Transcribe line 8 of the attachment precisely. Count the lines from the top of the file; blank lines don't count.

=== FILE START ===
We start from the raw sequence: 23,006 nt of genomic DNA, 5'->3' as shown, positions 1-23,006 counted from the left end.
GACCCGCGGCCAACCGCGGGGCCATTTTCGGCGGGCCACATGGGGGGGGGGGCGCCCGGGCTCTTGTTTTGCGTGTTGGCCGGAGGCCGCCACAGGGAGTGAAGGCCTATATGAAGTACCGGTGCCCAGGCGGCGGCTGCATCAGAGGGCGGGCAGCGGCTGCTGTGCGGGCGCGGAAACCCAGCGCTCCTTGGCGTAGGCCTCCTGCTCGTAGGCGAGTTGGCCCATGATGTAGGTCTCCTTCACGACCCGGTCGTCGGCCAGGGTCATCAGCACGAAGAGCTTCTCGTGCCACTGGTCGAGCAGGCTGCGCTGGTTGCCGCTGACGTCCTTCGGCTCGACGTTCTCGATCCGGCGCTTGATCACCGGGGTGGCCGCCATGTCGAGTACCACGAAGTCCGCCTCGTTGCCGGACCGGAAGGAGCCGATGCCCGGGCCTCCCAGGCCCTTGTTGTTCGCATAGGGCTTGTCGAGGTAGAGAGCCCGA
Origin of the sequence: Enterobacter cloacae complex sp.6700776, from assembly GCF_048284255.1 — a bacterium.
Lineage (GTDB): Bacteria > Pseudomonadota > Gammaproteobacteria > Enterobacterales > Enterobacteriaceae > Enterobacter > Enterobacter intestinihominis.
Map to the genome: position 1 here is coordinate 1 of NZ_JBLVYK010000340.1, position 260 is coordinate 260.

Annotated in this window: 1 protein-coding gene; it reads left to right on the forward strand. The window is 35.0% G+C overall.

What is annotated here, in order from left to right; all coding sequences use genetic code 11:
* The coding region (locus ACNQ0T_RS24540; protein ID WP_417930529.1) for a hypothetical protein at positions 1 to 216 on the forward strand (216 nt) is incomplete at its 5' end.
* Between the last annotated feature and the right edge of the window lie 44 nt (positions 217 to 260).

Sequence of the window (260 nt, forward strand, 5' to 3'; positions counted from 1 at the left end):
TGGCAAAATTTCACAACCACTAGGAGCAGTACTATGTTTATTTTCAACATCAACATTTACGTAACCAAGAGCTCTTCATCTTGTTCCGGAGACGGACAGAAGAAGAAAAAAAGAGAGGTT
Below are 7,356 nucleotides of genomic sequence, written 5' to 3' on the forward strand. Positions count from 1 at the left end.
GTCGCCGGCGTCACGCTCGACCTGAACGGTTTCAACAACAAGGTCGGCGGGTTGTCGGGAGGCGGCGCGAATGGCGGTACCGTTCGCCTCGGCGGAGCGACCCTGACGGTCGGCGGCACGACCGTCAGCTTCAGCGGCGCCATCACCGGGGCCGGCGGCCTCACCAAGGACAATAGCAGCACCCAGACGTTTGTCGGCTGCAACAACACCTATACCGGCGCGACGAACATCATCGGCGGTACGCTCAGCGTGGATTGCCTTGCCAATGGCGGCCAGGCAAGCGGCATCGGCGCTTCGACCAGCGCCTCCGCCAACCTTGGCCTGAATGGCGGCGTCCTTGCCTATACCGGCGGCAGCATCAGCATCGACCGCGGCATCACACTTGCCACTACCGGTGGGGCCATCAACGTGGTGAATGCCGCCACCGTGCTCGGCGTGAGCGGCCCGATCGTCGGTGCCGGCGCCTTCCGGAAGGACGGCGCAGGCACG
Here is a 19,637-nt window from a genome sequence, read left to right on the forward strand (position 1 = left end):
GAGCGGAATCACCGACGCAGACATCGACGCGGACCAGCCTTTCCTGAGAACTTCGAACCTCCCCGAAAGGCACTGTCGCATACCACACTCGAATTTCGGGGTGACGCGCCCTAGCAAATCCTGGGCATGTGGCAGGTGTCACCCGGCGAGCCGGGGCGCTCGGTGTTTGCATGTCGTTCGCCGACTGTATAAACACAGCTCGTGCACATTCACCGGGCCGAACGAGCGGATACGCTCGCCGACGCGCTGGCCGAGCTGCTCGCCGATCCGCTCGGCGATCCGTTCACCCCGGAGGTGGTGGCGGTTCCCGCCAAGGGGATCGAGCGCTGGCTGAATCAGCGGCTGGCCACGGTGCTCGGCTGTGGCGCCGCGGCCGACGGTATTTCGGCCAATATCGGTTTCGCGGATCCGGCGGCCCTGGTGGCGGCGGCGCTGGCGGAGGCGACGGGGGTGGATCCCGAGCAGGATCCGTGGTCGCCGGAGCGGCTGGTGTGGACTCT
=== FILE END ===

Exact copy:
* The coding region (locus ACNQ0T_RS24540; protein ID WP_417930529.1) for a hypothetical protein at positions 1 to 216 on the forward strand (216 nt) is incomplete at its 5' end.